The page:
New Orleans has been witnessing an economic renaissance due, in large part, to the digital media and technology boom that iscurrently sweeping the region. From film production and software development to biotechnology and online trading, technology is king in New Orleans right now. And, the city’s growing industry certainly shined during Super Bowl XLVII, despite the 34-minute blackout at The Mercedes-Benz Super Dome.
With several initiatives that were led primarily by the Super Bowl XLVII Host Committee, technology was fully integrated into this year’s event like never before. The tech subcommittee, a component that was newly added to this year’s Super Bowl, had the task of doing more than just vetting contracts and making sure there were sufficient cell phone towers in the area. Their goal was to use technology to enhance the visitor experience in New Orleans, while capitalizing on the growing tech industry and talent in the region.
“Our focus was to show the world that New Orleans is back, as well as shed light on all the entrepreneurial and tech activity that is happening in the city.”
And, that is exactly what they did, as over 100,000 football fans and a record breaking 5,200 media professionals descended upon the city last week. All eyes were focused on New Orleans, and developers, social media professionals, entrepreneurs, and Super Bowl partners were on hand to showcase the city to the world.
Integrated Social Media Provided Visitors with Direct Customer Service
As social media has quickly evolved over the years, major events have had to learn the hard way the value of the resource and its ability to both help and hurt a business. By integrating social media into this year’s event, The Super Bowl Host Committee was able to naturally shape the story and monitor the conversation effectively.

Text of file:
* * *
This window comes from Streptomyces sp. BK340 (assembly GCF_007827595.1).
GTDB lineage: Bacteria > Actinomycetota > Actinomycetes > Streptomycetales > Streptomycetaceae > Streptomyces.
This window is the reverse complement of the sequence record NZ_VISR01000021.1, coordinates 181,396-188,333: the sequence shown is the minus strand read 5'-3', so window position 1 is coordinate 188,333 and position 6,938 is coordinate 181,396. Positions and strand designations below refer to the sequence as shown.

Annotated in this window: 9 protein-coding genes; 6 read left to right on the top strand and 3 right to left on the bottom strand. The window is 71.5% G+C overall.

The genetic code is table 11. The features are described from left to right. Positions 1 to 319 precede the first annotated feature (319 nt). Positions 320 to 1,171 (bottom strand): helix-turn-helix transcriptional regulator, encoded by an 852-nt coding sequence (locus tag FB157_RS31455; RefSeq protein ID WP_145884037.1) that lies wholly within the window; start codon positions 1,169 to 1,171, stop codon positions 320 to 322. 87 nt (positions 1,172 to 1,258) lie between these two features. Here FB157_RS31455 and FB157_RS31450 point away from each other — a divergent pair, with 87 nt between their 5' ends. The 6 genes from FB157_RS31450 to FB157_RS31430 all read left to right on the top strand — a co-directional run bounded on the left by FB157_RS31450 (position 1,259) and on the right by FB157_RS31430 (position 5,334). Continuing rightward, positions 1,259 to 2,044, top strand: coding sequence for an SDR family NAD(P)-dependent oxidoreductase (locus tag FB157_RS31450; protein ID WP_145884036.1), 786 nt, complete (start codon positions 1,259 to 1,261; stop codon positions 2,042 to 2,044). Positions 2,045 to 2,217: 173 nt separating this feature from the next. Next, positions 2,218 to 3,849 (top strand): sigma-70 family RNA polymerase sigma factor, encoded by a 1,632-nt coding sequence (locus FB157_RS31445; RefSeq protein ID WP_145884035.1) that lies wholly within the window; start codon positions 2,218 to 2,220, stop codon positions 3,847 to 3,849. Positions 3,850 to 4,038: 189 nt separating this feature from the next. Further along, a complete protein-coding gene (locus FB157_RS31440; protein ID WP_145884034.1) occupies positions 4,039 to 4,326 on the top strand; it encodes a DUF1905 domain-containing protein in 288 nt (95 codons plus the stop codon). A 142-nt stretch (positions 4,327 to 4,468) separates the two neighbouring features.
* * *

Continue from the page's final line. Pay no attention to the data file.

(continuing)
The Super Bowl Host Committee partnered with social media analytics company HootSuite and online marketing firm FSC Interactive to create the NASA Mission Control Center of social media. With several volunteers and banks of large computer monitors tracking all the trending topics and conversations surrounding New Orleans and the Super Bowl online, the social media team followed everything from NFL specifics to transit logistics in New Orleans.
The goal was to provide thousands of New Orleans visitors with direct customer service by tracking relevant social media conversations on several different platforms within a 10 mile radius.Volunteers could stream specific topics on Twitter and respond to visitor questions and concerns using the Super Bowl Host Committee’s Twitter handle (@NOLASuperBowl.) They were prepared to answer visitor queries, make restaurant recommendations, and even respond to crisis situations, if they came up.
“This was a collaboration between several local marketing firms,” said Tiffany Starnes, VP of FSC Interactive, who spent six months developing the strategy. “We wanted to find ways to best showcase what’s going on in New Orleans.”
User generated recommendations came directly from New Orleans residents, who used the hash tag ‘Best of NOLA’ to suggest some of their favorite places to eat, drink, and hang out. The call came from New Orleans Mayor Mitch Landrieu’s Twitter account and the conversation quickly grew online to include topics such as jazz, live music, seafood, gumbo, and Magazine St.
A software program called Infomous gathered core elements and key words from the online conversations and turned them into visual elements. The most frequently used topics were identified on conversation clouds, even picking up some unlikely keywords, such as ‘relocating,’ using #BestofNOLA.
The social media command center was first created last year in Indianapolis by a local marketing firm to gather specifics for the NFL. However, this year was the first time social media was fully integrated into the Host Committee’s initiatives. With the command center headquartered at Super Bowl XLVII’s Media Center this year, members of the media were given the opportunity to walk through the space and check out the trending topics surrounding the teams, the city, and the big game.
“This was the next step in what felt like a natural evolution,” explained Matt Wolfe, a member of the technology committee. “Indy paved the way for us, and we are just paving the way for New York next year.”
Read More at : Forbes